There's now a branch of gitolite called "redis" that uses the Redis in-memory key-value database to speed up some parts of gitolite.
To install it, just install redis, then the perl driver "Redis.pm". Then install this branch of gitolite in the normal manner. Redis will start automatically and the right things will happen (but see caveats below).
Support for this branch is limited to verifiable gitolite bugs, if you find any; I can't help you with redis itself.
First, the warnings/caveats. If you ever kill the redis-server be sure to
also remove the socket file
~/.redis-gitolite.sock. Conversely if you ever
remove the sock file be sure to kill the process also. Otherwise you get
weird behaviour, including possible hangs. (If things don't seem to work, the
first thing to do is to kill all 'redis-server's on that userid and remove
~/.redis-gitolite.*, then try again.)
Note: To the best of my knowledge, this cannot result in wrong data being passed to gitolite, causing a security breach. If anyone has time I'd appreciate a review of the code -- it's not too big, the diff is only about 180 lines, and most of that is a new file of 140 or so lines.
During normal operation, (i.e., normal user executing a normal git operation on a repo), there are a couple of places where gitolite is somewhat wasteful, because each run, being a separate program, recomputes the same things.
The first instance of wasted effort occurs only in really large setups. The
~/.gitolite/conf/gitolite.conf-compiled.pm file, which is read every time
gitolite is invoked, probably contains a lot of stuff that is not relevant to
the repo currently being accessed, and thus is a waste of time to parse.
Worse, for write operations this whole thing happens again, since the update hook is, for all practical purposes, a completely separate program, and thus has to read all the same stuff again.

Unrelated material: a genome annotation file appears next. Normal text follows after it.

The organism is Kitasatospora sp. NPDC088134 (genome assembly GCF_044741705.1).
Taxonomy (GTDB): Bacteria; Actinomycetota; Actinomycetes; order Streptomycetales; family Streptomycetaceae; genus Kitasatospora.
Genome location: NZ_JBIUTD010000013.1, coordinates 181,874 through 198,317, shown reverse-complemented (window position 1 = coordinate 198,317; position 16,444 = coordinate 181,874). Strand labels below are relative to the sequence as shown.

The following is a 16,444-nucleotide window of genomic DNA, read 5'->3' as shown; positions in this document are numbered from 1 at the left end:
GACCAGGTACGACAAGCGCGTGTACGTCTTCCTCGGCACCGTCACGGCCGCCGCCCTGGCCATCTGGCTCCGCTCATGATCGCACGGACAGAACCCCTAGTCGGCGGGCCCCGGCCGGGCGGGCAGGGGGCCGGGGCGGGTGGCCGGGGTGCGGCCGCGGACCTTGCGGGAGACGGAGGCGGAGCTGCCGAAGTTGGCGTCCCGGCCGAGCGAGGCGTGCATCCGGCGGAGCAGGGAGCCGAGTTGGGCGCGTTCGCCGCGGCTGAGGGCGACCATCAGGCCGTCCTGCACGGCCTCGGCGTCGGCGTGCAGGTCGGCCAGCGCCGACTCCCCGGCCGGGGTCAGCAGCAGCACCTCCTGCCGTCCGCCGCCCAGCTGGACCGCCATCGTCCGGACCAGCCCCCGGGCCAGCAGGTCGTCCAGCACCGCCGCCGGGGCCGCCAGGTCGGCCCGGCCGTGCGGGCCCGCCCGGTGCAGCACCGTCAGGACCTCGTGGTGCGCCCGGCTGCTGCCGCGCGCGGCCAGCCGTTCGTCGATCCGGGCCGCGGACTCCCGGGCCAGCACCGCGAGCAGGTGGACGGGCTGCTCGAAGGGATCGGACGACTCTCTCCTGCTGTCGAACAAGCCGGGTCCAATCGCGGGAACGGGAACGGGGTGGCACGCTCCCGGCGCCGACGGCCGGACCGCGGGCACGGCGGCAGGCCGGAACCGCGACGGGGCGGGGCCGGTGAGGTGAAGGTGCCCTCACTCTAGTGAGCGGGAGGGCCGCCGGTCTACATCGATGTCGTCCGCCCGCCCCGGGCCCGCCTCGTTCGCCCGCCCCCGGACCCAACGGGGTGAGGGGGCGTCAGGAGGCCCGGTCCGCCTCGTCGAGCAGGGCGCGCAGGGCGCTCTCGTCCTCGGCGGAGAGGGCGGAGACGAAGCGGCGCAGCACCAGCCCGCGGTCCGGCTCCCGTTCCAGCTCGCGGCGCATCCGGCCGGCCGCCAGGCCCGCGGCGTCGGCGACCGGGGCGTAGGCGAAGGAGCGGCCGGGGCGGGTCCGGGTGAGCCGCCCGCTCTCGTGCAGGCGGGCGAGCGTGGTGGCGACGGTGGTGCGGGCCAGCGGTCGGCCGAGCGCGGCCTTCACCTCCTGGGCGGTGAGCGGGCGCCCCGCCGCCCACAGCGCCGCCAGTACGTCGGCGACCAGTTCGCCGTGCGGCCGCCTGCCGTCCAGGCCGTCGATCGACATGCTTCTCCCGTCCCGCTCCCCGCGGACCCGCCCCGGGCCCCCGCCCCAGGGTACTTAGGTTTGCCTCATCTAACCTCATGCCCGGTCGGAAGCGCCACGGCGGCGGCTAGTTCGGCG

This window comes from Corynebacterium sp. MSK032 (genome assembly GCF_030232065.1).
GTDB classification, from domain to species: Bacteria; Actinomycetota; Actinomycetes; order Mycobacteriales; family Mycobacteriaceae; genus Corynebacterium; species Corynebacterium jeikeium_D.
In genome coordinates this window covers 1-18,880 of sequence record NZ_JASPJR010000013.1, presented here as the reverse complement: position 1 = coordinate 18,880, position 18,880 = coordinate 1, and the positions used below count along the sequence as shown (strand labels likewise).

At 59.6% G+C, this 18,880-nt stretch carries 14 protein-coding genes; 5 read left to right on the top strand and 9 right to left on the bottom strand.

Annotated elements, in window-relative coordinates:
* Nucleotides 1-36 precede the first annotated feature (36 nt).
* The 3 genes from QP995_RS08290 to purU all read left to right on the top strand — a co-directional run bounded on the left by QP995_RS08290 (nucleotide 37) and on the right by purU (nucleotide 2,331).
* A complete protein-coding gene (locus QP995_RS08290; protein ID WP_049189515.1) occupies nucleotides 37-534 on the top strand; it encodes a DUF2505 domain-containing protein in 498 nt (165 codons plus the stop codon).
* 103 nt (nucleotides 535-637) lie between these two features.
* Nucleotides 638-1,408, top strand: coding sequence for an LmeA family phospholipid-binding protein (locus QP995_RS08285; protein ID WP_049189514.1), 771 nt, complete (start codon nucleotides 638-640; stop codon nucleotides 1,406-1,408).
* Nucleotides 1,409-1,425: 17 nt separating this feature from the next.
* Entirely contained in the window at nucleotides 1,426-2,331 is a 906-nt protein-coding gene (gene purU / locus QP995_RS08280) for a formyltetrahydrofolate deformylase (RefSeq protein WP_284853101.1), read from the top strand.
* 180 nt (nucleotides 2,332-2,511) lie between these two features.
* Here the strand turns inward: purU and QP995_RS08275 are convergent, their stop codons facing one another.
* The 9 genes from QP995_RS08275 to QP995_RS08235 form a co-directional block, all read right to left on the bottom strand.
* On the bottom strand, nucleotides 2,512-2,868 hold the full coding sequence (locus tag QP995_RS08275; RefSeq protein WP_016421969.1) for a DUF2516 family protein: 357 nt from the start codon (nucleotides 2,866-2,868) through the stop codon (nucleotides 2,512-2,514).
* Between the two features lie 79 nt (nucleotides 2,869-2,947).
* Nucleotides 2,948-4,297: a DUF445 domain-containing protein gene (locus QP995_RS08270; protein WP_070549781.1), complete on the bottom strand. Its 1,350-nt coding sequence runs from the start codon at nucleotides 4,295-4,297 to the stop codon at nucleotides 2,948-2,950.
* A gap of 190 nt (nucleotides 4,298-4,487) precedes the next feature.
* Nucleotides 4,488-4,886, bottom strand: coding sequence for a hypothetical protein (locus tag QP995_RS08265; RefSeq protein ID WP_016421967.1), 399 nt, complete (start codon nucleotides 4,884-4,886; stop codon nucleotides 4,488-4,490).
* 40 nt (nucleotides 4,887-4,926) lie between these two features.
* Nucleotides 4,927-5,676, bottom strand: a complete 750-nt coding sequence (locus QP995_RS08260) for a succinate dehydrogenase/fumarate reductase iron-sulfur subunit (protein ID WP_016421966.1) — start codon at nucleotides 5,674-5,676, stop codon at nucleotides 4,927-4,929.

(On the plus side, this is pure perl code, and perl is pretty fast, so unless this file is larger than a couple of hundred kB it's probably not an issue).
The second instance doesn't even need large setups, it's the complexity that counts (although of course large and complex would make it a bit worse!)
Consider a conf like this:
# repo groups, foss and proprietary @foss = linux git gitolite @prop = foo-proj bar-proj baz-proj # user groups @boss = PHB @lead = dilbert @devs = alice @ints = ashok @QA = bob repo @foss R = @all - = @all RW+ dev/USER/ = @all RW+ company/ = @devs RW+ refs/tags/company/ = @devs RW refs/tags/ = @QA repo @prop R = @boss RW+ = @lead RW master = @devs RW+ dev/USER/ = @all RW refs/tags/v[0-9] = @QA - refs/tags/v[0-9] = @all RW+ refs/tags/ = @devs RW+ refs/tags/USER/ = @ints
When a specific user tries to access a specific repo, it takes some code to come up with the exact list of rules that should be tested. (Briefly, it needs to consider group memberships of both repos and users [and the latter is affected by the contents of the gl-perms file if it's a wild repo, and whether he's the creator or not!], as well as any wild card patterns that match the repo, and bring all those rules together in the right sequence).
So what this version of gitolite does is simply cache the ruleset for every repo-user combination that is access-checked. That's it. The next time the same user tries to access the same repo, all that code is bypassed.
On my laptop, the figures are 150 milliseconds versus 0.6 milliseconds. The ssh connection and perl startup are about 200 and 80 milliseconds respectively, so you've shaved 33% off of each read attempt, and 50% off of each write!
Across tens of thousands of access attempts, this adds up! And the longer the system is up, the higher the hit-rate, which is great!
That's the good news.
The bad news is that there are some situations in which the cache is flushed, bringing your system back to square one until it has built up the cache again:
every time 'gitolite compile' runs (e.g., when you push the admin repo)
So if frequent pushes to gitolite-admin are the cause of your problem, this won't help you. In fact, it'll make it worse, because any access that misses the cache now takes more time than before (the normal time, plus time to update the cache).
every time the owner of a wild repo touches the gl-perms file, all rules for this specific repo are flushed (not the entire cache, though, so that's not too bad).
finally, and worst of all, if you have defined an external program (
GROUPLIST_PGM) to supply a list of groups a given user belongs to, all cache entries are only saved for 60 seconds, instead of the normal 9999 seconds (just over a day). This is because something outside out control could change group memberships and if a user's group list changes, so does the applicable ruleset.
You can set
CACHE_TTLin the rc file to some larger value if you know that your external group list data does not change that often, or that even if it does, it's ok to run with a stale group list for a user for some time. But it probably won't be smart to make it 9999 :-(